The Linyanti area is fascinating for its geography. Movements in the Earth's crust mean that rivers can disappear and flow again independently of good rainy seasons. It is also renowned for the number of Elephants which pass through the area in the winter months and the world's second largest Zebra migration.
This is the north-eastern area of the Okavango bordering on the Chobe National Park. The Linyanti ecosystem and the Chobe ecosystem are interconnected, and provide a pathway for large numbers of wildlife between the Okavango and Chobe.
This is a 1250km reserve between the Khwai Area and the Mamili National Park where the Linyanti Swamp is. The Linyanti River flows out of the Linyanti Swamp. The Linyanti is an essential part of the Okavango
experience, so you can see the contrast between the wetland areas of the inner Delta and the desert areas on the fringe.
The Linyanti region is dominated by the Savute Channel and the Linyanti River. The Savute Channel is a very interesting river
as it may dry up for over 20 years at a time, before flowing once more. This is because the source of the river lies on a fault line in the Earth's crust. If there is movement in the Earth's crust, the flow of the water may be cut off.
The channel dried up in 1980 and the area became dry grassland and reverted to desert scrubland. Many lodges in the area put in boreholes
as the river dried up. These waterholes were lifelines for the animals in the region, and vast numbers gathered in the dry season.
When the river started flowing again in 2008 the area became green and lush once again, and the river now provides water for the animals
moving between the Chobe Game Reserve, the Savute Marsh and the oasis that is the Okavango. Two thirds of the Savute channel is located in the Linyanti Concession.
The Linyanti region is made up of different types of woodland habitats and ancient floodplains that are covered with savannah. Since the river started flowing again, many of these are now very wet regions. The Linyanti River is bordered by lush riverine habitats and these are home to a wide variety of animals.
These forests are made up of Knobthorn, Leadwoods and Rain Trees. Further away from the river the bulk of the area is made up of Mopane woodland which is dotted with the occasional Baobab.
One of the main attractions of an Okavango safari in this region is seeing the highest density of Elephants
in the world during the dry winter months. From June to September vast herds of Elephant that can number in their thousands move through the area. Zebra also migrate through the region in search of water during this period.
Many Wildebeest, Impala, Southern Giraffe, Eland, Lechwe, Reedbuck and Kudu can also be seen year round in this area of the Delta. In the dry season you may also see rare antelope species
such as Sable and Roan Antelope. Small groups of Elephant and Buffalo can be seen year round.
There are also numerous Hippos in the Linyanti River
, and a game viewing river cruise is a wonderful way to see them. This is one of the few places in Botswana where you can see Waterbuck - they are common in the wetter areas of the concession.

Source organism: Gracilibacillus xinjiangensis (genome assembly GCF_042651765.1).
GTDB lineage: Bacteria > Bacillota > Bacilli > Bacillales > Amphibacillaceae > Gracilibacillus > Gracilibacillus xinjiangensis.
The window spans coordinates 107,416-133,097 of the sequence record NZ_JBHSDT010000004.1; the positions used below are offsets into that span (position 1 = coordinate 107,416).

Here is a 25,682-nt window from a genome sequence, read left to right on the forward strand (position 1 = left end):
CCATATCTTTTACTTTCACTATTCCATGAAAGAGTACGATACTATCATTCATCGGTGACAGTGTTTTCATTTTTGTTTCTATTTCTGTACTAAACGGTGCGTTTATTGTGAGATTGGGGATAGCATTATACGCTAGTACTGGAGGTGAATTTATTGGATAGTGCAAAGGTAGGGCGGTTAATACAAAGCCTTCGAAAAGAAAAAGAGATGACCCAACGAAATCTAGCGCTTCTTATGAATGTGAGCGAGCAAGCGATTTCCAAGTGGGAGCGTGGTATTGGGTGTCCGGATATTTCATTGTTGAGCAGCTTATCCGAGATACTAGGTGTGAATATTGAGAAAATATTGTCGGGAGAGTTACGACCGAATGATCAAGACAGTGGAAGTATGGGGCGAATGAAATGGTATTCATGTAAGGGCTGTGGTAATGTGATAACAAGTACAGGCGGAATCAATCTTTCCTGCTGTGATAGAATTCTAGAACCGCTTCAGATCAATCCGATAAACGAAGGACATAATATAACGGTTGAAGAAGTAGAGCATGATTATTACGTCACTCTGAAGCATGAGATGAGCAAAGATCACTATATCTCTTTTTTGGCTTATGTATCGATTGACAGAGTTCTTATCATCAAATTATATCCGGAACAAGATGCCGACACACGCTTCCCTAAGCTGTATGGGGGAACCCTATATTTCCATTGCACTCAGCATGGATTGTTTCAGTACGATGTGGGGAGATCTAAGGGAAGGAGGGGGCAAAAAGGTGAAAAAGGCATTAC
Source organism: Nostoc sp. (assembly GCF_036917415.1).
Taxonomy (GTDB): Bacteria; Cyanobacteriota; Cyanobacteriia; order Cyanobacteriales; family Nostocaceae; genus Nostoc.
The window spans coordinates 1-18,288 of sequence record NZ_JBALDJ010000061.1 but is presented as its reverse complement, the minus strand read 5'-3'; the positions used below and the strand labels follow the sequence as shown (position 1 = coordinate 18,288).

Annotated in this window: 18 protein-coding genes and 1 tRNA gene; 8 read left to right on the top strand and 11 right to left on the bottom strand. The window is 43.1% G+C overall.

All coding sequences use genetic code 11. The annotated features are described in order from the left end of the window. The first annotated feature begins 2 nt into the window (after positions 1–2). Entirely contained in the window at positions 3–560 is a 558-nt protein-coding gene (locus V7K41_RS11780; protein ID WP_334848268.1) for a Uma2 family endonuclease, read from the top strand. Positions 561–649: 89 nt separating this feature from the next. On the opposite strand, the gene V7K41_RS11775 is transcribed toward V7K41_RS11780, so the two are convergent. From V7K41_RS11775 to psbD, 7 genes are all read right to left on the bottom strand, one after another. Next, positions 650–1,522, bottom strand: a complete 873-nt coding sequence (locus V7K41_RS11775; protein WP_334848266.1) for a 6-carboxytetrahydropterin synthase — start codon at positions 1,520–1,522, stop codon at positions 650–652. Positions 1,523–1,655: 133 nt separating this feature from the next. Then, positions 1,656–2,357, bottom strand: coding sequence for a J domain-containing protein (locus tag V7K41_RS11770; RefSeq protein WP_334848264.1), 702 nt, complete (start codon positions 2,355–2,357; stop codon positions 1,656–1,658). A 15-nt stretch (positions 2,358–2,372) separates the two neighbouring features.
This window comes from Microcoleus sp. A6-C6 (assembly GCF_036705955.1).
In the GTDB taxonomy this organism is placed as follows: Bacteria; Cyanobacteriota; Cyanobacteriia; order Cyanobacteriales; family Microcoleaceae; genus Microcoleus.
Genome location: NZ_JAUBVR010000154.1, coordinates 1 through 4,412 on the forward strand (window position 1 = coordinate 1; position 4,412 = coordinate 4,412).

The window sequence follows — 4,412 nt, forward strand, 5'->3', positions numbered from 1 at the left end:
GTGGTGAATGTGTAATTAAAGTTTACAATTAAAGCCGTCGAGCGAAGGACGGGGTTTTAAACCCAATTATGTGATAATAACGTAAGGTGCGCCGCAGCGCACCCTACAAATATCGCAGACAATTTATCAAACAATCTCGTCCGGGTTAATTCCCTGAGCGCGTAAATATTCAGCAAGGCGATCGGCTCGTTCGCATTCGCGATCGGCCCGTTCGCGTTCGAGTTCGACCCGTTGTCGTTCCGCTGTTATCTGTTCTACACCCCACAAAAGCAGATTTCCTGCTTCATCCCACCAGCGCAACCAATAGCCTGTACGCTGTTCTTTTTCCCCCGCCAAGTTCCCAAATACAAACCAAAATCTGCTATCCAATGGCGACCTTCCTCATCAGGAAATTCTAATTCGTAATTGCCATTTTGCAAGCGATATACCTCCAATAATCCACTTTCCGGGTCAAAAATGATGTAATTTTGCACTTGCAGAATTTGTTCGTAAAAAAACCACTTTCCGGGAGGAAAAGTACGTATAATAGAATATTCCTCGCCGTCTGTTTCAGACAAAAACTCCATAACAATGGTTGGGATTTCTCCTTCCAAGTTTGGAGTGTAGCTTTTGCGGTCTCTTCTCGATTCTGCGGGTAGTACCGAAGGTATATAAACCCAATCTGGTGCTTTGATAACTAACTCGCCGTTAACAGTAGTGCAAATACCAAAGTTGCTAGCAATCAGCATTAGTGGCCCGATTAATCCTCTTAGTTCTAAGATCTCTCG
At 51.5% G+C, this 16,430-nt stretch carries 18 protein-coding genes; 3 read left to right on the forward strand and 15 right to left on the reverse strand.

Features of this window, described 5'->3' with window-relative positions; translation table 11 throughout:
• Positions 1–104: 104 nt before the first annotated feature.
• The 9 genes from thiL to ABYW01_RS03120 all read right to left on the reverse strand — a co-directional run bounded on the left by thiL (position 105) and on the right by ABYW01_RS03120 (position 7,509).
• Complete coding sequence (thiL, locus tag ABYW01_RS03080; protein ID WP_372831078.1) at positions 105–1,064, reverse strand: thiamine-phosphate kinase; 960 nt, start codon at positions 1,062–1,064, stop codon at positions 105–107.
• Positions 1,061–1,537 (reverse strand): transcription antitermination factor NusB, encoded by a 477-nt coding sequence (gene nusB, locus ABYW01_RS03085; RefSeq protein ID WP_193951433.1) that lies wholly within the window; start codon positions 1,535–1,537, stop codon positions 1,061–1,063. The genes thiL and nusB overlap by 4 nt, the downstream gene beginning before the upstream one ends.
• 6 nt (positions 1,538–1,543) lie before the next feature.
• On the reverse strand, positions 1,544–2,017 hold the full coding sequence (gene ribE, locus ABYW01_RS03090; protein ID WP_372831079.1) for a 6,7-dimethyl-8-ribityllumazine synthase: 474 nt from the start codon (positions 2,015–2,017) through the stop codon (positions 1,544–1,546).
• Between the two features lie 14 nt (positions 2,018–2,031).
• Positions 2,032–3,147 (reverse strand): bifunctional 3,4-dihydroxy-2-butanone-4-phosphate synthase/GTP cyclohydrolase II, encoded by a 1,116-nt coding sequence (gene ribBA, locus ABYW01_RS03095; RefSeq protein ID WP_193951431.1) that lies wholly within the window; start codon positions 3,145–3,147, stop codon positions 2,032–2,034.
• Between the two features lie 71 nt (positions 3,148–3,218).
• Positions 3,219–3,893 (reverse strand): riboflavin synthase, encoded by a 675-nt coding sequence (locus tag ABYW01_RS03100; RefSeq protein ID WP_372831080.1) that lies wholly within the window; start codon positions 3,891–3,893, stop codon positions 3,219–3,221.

Smaller animals in the region include Vervet Monkeys, Chacma Baboons, Warthog, Serval, Large Spotted Genets and Lesser Bush babies. As this concession is drier, you may see many more desert dwelling animals such as Aardvark, as well as African Wildcat and Caracals.
There are also many predators and there is a healthy population of Lion, and Spotted Hyena. The region is also home to Leopard, Wild Dogs and Cheetah.
The Linyanti Concession is an internationally recognized Important Birding Area (IBA), and the birding is excellent, making it one of the biggest attractions on an Okavango safari. The region has many different habitat types which make it suitable for a wide variety of birds.
In the riverine forest along the Linyanti River you will find birds such as Swamp Boubous, Collard Sunbirds, White-rumped Babblers, Hartlaubs Babbler, Allen's Gallinule and Schalow's Louries.
In summer you'll see Carmine Bee-eaters along the river banks as well as Thick-billed Cuckoo's and Narina Trogons. You can also see Racket-tailed Rollers, Bradfields Hornbills, Bennett's Woodpeckers and Arnott's Chat's. In the dry grassland areas, you may see Kori Bustards, Ostriches and Secretary Birds.
The region is home to many raptors
including Bateleur, Tawny, Martial, Black-Breasted Snake Eagles and Fish Eagles. Gymnogenes are commonly seen and in December you will often see Wahlberg and Steppe Eagles. You may be lucky enough to see Giant Eagle Owl's.
Numerous waterfowl can be found in the swamps and lagoons along the Linyanti and Savuti Rivers. These include the rare Slaty's Egrets, the more common Black Egrets, Rufus Bellied Herons and Long-toed Plovers. It is also a good area to see Wattled Cranes
and African Rails. African Skimmers are also commonly seen.
When to Visit
The animals in this region concentrate around the waterholes in the drier winter months, so that is when game viewing is at its best
. Though that is not to say you won't see any game during the wet season, and the birdlife in summer is spectacular. You have to fly into the camps in the area as self drives are not permitted.
The activities in this area focus on day and night game drives. You may also go on guided bush walks
which allow you to really get a feel for the region. You can also enjoy fishing on a catch and release basis.
Safari in Linyanti Concession